• A rate that approximates the actual rate at the date of the transaction is often used, for example, an average rate for a week or a month might be used for all transactions in each foreign currency occurring during that period. However, if exchange rates fluctuate significantly, the use of the average rate for a period is unreliable.

Reporting at each balance sheet date

The treatment of foreign currency items at the balance sheet date depends on whether the item is:

  • monetary or non-monetary; and
  • carried at historical cost or fair value (for non-monetary items).
  • Foreign currency monetary items should be reported using the closing rate. However, in certain circumstances, the closing rate may not reflect with reasonable accuracy the amount in reporting currency that is likely to be realised from, or required to disburse, a foreign currency monetary item at the balance sheet date, e.g., where there are restrictions on remittances or where the closing rate is unrealistic and it is not possible to effect an exchange of currencies at that rate at the balance sheet date. In such circumstances, the relevant monetary item should be reported in the reporting currency at the amount which is likely to be realised from or required to disburse, such item at the balance sheet date.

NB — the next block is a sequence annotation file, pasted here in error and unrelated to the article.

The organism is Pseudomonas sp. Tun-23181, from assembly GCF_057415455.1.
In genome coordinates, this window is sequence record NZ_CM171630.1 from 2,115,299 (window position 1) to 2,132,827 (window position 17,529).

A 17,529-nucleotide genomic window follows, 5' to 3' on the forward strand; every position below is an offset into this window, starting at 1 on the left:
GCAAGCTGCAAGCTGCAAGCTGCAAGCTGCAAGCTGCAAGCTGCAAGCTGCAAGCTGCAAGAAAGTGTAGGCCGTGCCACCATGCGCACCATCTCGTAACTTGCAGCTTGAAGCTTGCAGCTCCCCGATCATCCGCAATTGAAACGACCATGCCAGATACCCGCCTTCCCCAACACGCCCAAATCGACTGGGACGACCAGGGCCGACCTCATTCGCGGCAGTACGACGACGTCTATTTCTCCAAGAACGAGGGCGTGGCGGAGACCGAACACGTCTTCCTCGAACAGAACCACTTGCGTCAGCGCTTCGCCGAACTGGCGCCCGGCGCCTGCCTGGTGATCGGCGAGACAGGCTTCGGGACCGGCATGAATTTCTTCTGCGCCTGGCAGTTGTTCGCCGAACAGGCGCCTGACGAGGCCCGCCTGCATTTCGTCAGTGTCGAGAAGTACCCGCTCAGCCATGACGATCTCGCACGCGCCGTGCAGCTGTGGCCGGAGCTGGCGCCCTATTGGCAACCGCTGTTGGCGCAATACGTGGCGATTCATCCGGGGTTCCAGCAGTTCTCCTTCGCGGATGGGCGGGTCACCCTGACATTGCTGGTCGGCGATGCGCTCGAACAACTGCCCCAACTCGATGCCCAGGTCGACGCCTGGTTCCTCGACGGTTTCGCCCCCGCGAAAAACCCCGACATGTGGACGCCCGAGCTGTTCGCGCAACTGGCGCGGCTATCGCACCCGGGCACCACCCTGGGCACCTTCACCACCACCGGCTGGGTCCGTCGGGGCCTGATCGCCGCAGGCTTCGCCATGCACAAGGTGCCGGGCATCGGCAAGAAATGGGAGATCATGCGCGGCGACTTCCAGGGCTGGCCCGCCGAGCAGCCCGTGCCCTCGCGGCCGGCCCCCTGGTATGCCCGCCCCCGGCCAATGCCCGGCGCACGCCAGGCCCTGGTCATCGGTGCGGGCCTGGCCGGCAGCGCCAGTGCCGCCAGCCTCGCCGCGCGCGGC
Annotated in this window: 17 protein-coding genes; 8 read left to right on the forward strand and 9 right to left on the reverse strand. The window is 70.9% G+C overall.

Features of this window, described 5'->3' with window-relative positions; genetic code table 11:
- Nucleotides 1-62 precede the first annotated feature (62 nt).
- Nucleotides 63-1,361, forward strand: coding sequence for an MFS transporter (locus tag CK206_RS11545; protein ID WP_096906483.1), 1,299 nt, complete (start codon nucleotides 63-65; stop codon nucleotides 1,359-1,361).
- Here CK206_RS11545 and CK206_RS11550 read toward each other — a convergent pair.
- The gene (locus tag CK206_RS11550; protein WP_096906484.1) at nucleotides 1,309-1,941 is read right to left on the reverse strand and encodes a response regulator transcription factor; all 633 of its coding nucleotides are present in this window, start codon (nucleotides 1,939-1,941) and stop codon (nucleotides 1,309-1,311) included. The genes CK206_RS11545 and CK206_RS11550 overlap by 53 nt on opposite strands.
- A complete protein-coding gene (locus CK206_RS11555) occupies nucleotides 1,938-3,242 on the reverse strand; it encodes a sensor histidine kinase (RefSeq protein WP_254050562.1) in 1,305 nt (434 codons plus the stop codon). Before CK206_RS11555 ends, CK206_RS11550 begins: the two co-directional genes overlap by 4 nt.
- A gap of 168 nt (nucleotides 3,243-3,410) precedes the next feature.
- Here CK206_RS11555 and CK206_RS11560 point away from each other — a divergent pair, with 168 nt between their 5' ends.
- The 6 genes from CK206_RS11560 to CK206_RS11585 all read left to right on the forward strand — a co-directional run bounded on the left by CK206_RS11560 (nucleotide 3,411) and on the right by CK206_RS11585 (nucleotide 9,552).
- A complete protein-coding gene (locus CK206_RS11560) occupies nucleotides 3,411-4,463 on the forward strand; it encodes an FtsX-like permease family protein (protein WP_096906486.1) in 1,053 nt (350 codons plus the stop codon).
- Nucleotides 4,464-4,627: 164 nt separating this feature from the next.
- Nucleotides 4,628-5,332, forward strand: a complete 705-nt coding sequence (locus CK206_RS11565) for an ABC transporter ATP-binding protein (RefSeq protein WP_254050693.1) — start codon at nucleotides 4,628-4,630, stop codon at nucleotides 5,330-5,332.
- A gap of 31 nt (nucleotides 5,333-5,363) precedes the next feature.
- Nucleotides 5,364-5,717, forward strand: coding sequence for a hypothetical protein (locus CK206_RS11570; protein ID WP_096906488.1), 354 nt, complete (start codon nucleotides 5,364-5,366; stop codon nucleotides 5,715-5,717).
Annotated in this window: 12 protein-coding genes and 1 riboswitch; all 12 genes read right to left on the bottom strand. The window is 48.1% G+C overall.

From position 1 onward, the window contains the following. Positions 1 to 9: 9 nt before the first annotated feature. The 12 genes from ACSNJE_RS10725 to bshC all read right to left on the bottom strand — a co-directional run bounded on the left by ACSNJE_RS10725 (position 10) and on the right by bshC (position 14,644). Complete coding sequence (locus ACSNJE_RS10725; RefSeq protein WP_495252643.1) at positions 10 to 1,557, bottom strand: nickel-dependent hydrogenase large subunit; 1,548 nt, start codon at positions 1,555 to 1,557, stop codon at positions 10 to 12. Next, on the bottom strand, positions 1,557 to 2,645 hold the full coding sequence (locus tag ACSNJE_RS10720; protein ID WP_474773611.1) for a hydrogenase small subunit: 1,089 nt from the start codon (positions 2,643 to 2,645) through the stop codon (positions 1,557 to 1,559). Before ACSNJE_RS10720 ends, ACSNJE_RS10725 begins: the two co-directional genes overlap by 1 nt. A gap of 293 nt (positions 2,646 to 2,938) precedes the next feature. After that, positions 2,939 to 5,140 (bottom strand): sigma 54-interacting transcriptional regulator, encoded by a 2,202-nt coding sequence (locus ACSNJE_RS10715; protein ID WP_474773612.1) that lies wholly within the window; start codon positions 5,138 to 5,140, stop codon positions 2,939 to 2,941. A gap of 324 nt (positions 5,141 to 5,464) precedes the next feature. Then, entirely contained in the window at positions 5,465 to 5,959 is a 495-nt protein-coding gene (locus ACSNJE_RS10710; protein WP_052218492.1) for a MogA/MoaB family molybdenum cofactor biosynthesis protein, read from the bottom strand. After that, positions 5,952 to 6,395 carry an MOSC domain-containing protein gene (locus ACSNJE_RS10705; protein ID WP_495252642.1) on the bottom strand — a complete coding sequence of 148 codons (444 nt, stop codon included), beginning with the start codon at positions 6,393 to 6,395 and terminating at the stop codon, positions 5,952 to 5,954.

• Non-monetary items which are carried in terms of historical cost denominated in a foreign currency should be reported using the exchange rate at the date of the transaction.